While there has not been comprehensive US AI legislation, agencies are focusing on how existing laws, regulations and guidance might apply to AI, including in the enforcement context. For example, at the federal level, the FTC released a guidance document on 19 April 2021 (the FTC AI Guidance) that discusses existing FTC guidance that already applies to AI and algorithms and outlines five principles for AI and algorithm use. The FTC AI Guidance mentions that certain AI applications must comply with the Fair Credit Reporting Act, the Equal Credit Reporting Act and Title VII of the Civil Rights Act of 1964. More recently, the FTC issued an Advanced Notice of Proposed Rulemaking (ANPRM) on 11 August 2022, the first step in creating trade regulation rules under its section 18 authority, that solicits input on several questions related to automated decision-making technologies. A violation of a trade rule results in civil penalties, so if the FTC were to create new rules for automated decision-making technologies, this could provide a significant source of new requirements.
The FTC AI Guidance cautions that the manner in which data is collected for AI use could potentially give rise to liability. For example, the FTC investigated and settled with Everalbum, Inc in January 2021 in relation to its ‘Ever App’, a photo and video storage app that used facial recognition technology to automatically sort and tag users’ photographs. Pursuant to the settlement agreement, Everalbum was required to delete models and algorithms that it developed using users’ uploaded photos and videos and obtain express consent from its users prior to applying facial recognition technology. Enforcement activity by the FTC may become even more common, as legislative efforts seek to create a new privacy-focused bureau within the FTC and expand the agency’s civil penalty authority. The FTC also has demonstrated its role in this area by hosting hearings and workshops, such as its workshop in April 2021 on how AI may be used to personalise and serve ‘dark patterns’ to individuals consumers.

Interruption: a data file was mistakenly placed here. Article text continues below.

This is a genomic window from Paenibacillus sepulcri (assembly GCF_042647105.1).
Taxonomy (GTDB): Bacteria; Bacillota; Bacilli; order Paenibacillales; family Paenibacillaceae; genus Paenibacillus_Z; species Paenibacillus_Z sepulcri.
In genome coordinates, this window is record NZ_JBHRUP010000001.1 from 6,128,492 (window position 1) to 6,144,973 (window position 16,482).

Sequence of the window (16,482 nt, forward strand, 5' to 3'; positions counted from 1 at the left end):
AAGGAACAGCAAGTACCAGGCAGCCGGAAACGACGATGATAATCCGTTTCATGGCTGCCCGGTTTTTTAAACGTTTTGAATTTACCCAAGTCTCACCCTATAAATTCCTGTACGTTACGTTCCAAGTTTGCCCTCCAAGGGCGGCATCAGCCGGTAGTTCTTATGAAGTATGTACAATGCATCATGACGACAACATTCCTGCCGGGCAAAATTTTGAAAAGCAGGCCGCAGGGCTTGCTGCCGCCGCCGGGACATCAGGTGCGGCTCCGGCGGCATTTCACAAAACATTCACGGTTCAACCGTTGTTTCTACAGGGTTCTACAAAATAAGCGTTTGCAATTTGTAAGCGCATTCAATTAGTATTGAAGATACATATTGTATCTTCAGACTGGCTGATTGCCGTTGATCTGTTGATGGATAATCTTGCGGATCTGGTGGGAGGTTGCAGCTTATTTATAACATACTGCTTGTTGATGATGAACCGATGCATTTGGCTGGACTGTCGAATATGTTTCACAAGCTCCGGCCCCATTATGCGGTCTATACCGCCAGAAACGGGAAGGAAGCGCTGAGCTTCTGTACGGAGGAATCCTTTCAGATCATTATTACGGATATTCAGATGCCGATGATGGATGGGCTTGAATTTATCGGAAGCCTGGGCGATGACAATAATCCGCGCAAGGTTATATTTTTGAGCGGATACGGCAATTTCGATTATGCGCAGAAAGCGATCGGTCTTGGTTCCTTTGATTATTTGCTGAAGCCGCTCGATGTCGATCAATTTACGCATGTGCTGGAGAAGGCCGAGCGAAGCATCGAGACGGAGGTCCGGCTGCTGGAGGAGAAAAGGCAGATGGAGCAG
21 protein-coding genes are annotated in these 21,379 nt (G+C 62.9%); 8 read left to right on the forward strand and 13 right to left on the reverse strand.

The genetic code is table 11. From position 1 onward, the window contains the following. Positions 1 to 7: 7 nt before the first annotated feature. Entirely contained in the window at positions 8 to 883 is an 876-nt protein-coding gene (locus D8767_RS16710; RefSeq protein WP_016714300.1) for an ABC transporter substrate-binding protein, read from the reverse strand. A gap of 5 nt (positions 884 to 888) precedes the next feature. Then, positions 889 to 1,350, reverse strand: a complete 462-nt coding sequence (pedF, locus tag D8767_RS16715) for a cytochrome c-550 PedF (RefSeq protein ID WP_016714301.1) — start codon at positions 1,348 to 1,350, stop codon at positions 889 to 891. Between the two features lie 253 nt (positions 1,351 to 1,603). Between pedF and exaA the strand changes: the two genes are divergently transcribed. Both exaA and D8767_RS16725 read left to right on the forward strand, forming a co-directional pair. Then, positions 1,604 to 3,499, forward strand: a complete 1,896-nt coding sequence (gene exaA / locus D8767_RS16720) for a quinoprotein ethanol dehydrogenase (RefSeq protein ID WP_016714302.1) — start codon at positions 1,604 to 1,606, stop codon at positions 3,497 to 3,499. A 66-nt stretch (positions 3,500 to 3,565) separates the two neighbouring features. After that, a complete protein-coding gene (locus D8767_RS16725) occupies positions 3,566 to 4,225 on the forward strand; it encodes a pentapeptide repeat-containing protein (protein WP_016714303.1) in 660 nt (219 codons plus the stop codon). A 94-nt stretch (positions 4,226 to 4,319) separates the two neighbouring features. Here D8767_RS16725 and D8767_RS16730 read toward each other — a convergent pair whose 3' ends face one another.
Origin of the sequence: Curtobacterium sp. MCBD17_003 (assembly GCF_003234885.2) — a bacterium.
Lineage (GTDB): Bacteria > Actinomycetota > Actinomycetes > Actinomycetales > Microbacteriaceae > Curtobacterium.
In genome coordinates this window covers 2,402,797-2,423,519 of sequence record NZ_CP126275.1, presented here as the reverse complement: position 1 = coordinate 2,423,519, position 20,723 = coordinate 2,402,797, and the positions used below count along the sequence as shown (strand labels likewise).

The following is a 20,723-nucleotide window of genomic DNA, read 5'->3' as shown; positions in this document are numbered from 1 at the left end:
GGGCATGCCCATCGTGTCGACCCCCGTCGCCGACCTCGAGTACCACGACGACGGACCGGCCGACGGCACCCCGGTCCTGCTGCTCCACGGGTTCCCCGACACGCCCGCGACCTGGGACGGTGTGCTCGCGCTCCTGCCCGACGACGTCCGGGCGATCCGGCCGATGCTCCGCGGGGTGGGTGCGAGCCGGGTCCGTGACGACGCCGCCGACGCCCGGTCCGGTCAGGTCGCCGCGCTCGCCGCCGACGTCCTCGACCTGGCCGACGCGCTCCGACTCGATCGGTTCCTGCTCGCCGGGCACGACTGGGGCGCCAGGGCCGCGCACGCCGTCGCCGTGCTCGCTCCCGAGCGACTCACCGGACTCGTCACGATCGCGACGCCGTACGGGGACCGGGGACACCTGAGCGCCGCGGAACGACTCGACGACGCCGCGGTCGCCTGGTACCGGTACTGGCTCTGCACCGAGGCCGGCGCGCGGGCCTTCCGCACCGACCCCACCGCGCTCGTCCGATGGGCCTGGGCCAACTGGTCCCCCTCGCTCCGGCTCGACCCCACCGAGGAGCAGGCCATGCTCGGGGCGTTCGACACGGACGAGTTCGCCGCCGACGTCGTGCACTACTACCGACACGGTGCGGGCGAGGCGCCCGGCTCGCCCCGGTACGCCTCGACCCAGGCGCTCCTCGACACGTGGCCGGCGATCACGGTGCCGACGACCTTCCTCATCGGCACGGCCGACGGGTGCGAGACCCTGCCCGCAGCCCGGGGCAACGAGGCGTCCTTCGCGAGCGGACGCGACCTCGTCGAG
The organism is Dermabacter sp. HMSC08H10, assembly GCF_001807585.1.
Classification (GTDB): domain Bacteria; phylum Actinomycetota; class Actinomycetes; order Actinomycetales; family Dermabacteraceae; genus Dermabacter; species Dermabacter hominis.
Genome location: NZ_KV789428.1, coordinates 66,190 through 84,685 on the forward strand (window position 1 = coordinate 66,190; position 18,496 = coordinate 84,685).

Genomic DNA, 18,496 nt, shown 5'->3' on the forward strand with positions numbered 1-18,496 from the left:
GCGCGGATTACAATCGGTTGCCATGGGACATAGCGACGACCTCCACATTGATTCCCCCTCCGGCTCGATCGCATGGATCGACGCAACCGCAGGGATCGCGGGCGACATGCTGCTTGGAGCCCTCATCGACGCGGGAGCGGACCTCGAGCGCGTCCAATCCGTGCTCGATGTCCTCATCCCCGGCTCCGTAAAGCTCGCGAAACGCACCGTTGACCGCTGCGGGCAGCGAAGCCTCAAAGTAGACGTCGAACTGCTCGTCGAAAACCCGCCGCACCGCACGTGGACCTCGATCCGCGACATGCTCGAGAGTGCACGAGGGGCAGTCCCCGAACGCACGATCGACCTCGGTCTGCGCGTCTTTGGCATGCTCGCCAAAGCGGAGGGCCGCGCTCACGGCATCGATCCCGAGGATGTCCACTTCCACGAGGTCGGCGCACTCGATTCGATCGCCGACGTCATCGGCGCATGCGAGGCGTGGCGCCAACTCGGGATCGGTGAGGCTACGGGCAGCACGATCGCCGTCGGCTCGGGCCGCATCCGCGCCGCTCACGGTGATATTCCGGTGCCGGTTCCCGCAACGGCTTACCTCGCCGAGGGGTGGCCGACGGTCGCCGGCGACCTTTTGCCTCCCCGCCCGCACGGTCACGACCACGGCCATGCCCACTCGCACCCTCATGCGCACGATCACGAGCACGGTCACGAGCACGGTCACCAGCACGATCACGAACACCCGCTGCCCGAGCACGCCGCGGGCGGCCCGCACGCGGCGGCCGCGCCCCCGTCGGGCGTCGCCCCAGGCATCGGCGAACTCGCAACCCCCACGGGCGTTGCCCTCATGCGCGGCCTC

Other agencies are considering sector-specific regulation. For example, various federal financial agencies solicited a request for information on financial institutions’ use of AI, including machine learning, with the expectation of future regulations. The FDA released its ‘Artificial Intelligence/Machine Learning (AI/ML)-Based Software as a Medical Device (SaMD) Action Plan’, which includes developing a tailored regulatory framework for AI- and machine learning-based SaMD, advising on best practice for the development of machine learning algorithms, and supporting patient transparency.
7 Has your jurisdiction participated in any international frameworks for AI?